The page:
Some investors think fishing at the shallow end of the stock pond among penny stocks is where they'll land the biggest returns. While a move of just a few pennies might net you a whopper, it's more likely to have you falling hook, line, and sinker into the weeds of fraud and manipulation.
Instead, try casting your line to the other end of the price spectrum, among stocks that trade north of $100 a share. These three-digit stocks (and sometimes they trade for four, five, and six digits) can oftentimes have you telling a whale of a tale of multibagger returns.
But regardless of how much it costs, it always comes down to whether the business is well-run. We'll check in with the smart set at Motley Fool CAPS to see which high-priced honeys they think are selling something fishy, and which ones they believe ought to be mounted over the mantle.
The highlight of last quarter for Boston Beer (NYSE: SAM ) was the strength of its sales of hard tea and hard cider. Sold under the Twisted Tea and Angry Orchard brands, respectively, they helped push depletions 10% higher. Analysts say they're propelling the brewer even higher now.
According to a CNBC report, the ciders in particular are surging and now account for 7% of Boston Beer's portfolio. This is significant because the analysts were already thinking Angry Orchard was doing well when it was believed it was at just 1% of the portfolio, but they realized they had misclassified the sales and after correcting for the mistake the uptake was even stronger than previously thought. Now, instead of just 9% of distribution, they think the brand accounts for 21% of it and should allow Boston Beer to capture 22% of the hard cider market. That's well above the 5% to 15% share Boston Beer itself was hoping to capture.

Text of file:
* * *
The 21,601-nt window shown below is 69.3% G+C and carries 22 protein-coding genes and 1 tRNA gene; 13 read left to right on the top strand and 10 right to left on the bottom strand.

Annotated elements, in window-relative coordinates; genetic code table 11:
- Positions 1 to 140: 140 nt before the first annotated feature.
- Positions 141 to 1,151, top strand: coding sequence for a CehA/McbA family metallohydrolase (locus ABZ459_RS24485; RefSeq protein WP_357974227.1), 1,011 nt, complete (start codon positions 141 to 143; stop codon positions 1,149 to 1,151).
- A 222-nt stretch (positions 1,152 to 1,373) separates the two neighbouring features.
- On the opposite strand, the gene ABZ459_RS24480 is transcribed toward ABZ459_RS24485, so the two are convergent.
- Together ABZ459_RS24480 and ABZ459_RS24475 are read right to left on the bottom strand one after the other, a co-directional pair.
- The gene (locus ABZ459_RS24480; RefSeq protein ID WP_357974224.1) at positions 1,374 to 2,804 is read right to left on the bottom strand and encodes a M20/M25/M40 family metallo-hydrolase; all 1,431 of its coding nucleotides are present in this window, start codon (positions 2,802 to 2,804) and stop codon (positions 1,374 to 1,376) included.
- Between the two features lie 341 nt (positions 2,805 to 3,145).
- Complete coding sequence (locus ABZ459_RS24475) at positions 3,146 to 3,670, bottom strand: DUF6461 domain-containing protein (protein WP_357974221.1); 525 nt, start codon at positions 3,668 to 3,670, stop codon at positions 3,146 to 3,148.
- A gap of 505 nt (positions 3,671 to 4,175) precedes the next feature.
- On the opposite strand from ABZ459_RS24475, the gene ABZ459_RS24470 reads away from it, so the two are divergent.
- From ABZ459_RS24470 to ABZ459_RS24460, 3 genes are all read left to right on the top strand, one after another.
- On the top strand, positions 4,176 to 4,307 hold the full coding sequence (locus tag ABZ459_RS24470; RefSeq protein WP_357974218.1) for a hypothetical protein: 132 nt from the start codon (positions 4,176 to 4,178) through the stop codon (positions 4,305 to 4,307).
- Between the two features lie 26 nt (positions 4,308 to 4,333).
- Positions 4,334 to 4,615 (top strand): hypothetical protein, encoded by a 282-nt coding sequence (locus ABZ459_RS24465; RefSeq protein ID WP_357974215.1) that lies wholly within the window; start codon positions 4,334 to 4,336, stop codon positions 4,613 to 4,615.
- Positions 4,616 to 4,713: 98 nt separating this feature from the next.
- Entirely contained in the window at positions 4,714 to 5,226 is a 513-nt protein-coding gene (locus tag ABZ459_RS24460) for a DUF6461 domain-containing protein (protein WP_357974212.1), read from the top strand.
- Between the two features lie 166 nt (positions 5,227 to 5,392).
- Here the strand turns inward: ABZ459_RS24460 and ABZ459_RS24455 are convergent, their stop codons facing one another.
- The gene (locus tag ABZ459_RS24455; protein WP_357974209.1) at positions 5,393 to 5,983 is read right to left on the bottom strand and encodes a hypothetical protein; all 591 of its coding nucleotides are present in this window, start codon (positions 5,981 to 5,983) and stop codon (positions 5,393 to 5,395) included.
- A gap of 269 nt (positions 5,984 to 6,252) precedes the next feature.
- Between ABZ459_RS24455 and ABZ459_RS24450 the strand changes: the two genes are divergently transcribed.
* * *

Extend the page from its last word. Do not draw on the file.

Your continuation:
The one risk I see is the lagging growth of its core Samuel Adams brand. I worry that with lots of craft brews to choose from as the segment grows, Sam gets a bit lost in the shuffle and Boston Beer becomes reliant on what may turn out to be a niche or fad product, i.e., hard ciders and teas.
CAPS All-Star lennysims believes the market has valued the brewer based on its ability to beat analyst expectations, but with shares at around $110 and "Valued precariously at 24 times forward earnings, 7 times book value, and not currently paying a dividend, unlike many of its peers, there are simply too many risks built into its stock at these levels."
Let me know in the comments section below or on Boston Beer CAPS page if you agree the stock is frothy.
What's the big idea?
A couple of weeks ago I discussed how Equinix would be benefiting from the biggest trend in computing: "big data." According to the market analysts at IDC, it will grow from a $3 billion industry in 2010 to almost $17 billion by 2015, or a 40% compounded annual growth rate. IBM says we're overflowing with data, creating 2.5 quintillion bytes of data every single day. Operating 100 network-neutral data centers, Equinix will help business figure how best to store, manage, and analyze all the data streaming its way.
Yet when confronted with this tsunami of data, companies also need to deliver improved application performance, ensure its scalability and reliability, and do it all within economic and power constraints as it jumps between servers, storage systems, and various embedded systems. That's where Mellanox Technologies (Nasdaq: MLNX ) comes in, producing high-performance interconnect products that improve the efficient transmission of data at lower cost.
So critical is this fabless semiconductor's business that both IBM and Oracle (Nasdaq: ORCL ) are said to be ready to bid upward of $6 billion for its operations. The former is already a leader in the space, and snatching Mellanox would cement that position, making the $150-per-share rumored price well worth it. With nothing firmer to go on just yet, however, the stock remains at $107 a share.
While Mellanox seems to prefer to remain an independent company, with Intel (Nasdaq: INTC ) buying QLogic's (Nasdaq: QLGC ) InfiniBand switched fabric communications portfolio earlier this year it may find it more advantageous to go head-to-head with it as part of an enterprise with the financial wherewithal to do so.
Use the comments box below to let me know what price you think would change management's mind, and let me know if you feel "big data" is just another bubble that will soon burst.
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